4. THIRD PARTIES [3] There is no IP party p[eer se in Minnesota. Just 5-10% of voters who don’t like the Dem/Rep candidate. Jesse Ventura? He was a comic TV character who spit in the eye of the establishment, and a lot of us like and admire people like that. His policies and programs? Doesn’t make any difference/don’t care/doesn’t need’em. He was wild and weird, and for many that was enough. My experience was that I was an election judge in that election and our precinct was SWAMPED with voters (many of them young’uns who had never voted before) whose sole and explicit mission was to vote for Jesse and who left the downballot unvoted. Horner is no Ventura; the only similarity is that he is a strong man with ideas and is contra (though hardly outside) established thought and convention.

    5. WHY CAN’T IT BE DIFFERENT? The political system in our country and state is what it is. To a large extent asking to have it behave differently than it does is like asking why we can’t get water to boil at 185 degrees so we can save some energy. Good idea; not going to happen. People are binary by nature when they start discussing public policy. Except for the Founding Fathers who made some pretty creative and interesting compromises to found the country; after that, however…….

    6. PROPORTIONAL VOTING. Who votes for that/IRV in the Legislature, the Dems or the Reps? Which gubernatorial candidate will sign that bill into law? Emmer (not bloody likely)…Horner (who knows?)…Dayton (most likely I think)

  32. Submitted by Paul Udstrand on 09/29/2010 - 11:03 am.

    The winner takes all nature of our election structure forces us into a two party outcome. Once and while a third party displaces one of the two parties but they just become the second of two. The other thing that encourages two party outcomes is low voter turnout. You’ll note that here in MN where we have traditionally high turnout, we produced the DFL. The distinction between the DFL and the national Democrats is no longer recognizable but there was a time, and I think those days may be returning.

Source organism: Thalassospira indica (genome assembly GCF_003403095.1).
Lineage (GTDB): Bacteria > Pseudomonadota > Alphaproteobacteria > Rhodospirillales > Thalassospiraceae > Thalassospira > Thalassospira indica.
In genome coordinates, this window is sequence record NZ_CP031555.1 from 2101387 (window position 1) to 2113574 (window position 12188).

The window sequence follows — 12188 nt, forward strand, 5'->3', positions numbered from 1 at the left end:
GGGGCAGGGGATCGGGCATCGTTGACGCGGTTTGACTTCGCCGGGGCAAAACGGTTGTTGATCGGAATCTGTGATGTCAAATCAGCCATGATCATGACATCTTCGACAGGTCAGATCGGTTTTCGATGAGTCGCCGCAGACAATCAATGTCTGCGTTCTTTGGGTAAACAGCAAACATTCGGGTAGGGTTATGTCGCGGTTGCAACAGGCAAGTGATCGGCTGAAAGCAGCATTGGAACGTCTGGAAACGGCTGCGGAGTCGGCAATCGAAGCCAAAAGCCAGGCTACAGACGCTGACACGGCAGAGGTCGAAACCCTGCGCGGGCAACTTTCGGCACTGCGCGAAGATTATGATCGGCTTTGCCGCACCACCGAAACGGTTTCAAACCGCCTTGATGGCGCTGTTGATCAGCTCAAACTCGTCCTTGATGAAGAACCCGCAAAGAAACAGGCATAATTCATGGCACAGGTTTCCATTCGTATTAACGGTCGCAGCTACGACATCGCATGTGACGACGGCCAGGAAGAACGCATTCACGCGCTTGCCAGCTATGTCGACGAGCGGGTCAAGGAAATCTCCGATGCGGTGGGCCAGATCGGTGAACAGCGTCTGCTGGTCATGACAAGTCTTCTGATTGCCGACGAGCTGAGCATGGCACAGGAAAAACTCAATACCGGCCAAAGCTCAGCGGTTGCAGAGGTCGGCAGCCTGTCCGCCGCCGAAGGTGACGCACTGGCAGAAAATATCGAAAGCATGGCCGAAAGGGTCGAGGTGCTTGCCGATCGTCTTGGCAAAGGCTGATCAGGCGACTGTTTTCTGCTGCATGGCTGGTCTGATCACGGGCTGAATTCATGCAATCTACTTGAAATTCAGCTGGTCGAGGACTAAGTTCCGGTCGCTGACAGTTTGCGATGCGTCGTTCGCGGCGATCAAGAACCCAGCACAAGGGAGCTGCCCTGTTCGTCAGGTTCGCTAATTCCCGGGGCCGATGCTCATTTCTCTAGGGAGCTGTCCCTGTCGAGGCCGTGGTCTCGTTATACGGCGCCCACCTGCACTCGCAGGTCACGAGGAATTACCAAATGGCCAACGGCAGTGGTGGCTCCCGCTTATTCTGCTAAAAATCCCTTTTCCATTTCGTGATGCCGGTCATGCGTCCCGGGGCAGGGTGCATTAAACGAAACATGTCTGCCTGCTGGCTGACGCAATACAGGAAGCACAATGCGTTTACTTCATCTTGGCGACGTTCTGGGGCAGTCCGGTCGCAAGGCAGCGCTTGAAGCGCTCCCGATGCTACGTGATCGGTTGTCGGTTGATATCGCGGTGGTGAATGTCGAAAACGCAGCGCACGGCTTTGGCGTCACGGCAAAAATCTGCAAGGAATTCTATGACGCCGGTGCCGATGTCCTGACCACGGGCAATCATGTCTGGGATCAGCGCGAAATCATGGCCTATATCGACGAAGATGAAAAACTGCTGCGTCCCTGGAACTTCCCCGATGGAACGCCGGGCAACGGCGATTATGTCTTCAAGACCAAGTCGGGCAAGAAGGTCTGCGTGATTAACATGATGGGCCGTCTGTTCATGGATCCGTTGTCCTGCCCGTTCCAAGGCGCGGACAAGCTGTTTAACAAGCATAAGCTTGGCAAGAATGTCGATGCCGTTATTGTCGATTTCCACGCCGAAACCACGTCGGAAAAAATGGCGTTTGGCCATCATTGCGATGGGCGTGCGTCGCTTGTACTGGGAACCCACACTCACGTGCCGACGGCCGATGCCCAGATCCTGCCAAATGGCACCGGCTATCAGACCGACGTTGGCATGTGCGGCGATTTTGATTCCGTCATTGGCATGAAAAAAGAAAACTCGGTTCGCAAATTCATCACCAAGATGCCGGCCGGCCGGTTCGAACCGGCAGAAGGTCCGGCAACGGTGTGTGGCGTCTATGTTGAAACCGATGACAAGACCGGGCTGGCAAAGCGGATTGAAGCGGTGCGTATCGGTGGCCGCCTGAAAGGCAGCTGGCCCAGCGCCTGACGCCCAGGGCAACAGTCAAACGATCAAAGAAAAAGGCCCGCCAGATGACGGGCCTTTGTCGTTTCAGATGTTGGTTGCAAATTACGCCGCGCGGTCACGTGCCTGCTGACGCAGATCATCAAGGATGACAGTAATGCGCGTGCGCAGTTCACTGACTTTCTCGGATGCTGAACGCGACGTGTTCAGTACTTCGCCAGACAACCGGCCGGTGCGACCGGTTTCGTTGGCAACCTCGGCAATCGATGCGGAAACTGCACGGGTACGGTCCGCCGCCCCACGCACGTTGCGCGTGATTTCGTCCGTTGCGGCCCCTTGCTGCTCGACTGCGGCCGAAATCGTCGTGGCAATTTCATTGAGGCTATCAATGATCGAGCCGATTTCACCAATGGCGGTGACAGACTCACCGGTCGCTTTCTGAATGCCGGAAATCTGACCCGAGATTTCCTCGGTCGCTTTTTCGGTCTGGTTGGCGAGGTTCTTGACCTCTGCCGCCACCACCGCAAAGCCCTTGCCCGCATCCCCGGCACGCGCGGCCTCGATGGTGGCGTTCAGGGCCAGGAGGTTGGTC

Ranked voting might help but the theory is that third party voting will force the two parties into modifying their platforms to garner the third party votes. I’ve been watching this experiment for years and I’ve noticed that while the Republicans appear to be vulnerable to extreme right third party voters, the Democrats seem to willing to lose elections rather than move to the left. I’m not sure why this is, I suspect it’s actually a manifestation of capitalism, but there you have it. Every once and while Democrats actually embrace liberalism for while but these periods are to short and far apart. Liberals have had the solution to all the problems the nation has been facing for the last 30 years from budgets to the environment but Democrats have steadfastly refused to adopt those policies. Progressive intellectuals have been advocating a two-state solution to the Israeli Palestinian conflict for 40 years for instance and Democrats are just now getting behind that. Instead Dems have adopted Republican-Light proposals and the problems we had in the 70s and 80s have simply expanded and enlarged, the only exception being the end of the Cold War. And even there the opportunity to re-deploy military spending was missed leaving us with bloated military budgets.

    It may be hopeful that Minnesotan’s appear to be voting for honest to god liberals again in stead of the milk toast and mediocre moderates the Democrats have insisted on promoting for almost 30 years. Ironically, the shift towards liberalism has upset some Democrats who now say they are considering Horner instead of their own candidate.

    I think this simply tells us what many of us already knew, there is a significant number of Democrats who are really Republicans. These Republocrats complained about Franken and Dayton being to liberal and didn’t think they were electable. Turns out they are electable precisely because they are liberals. Republocrats preferred candidates like Mike Hatch and Ciresi who were uninspired moderates. Kelliher talked like a liberal but when you actually looked at her plan she was closer to Horner to than Dayton. I think if the Dems had gone with Kelliher Horner would be looking at possible win right now.

    Obama got elected because he promised a liberal approach to problem solving. He’s in trouble because he didn’t deliver that approach, the abandoned it almost immediately. Meanwhile the liberals who continue to fight the liberal fight, Franken, Ellison, etc. are still supported by the electorate who voted them into office. Maybe Dayton is the will the next liberal prove that liberals can win elections. How many times will that have to happen before Democrats finally accept the fact?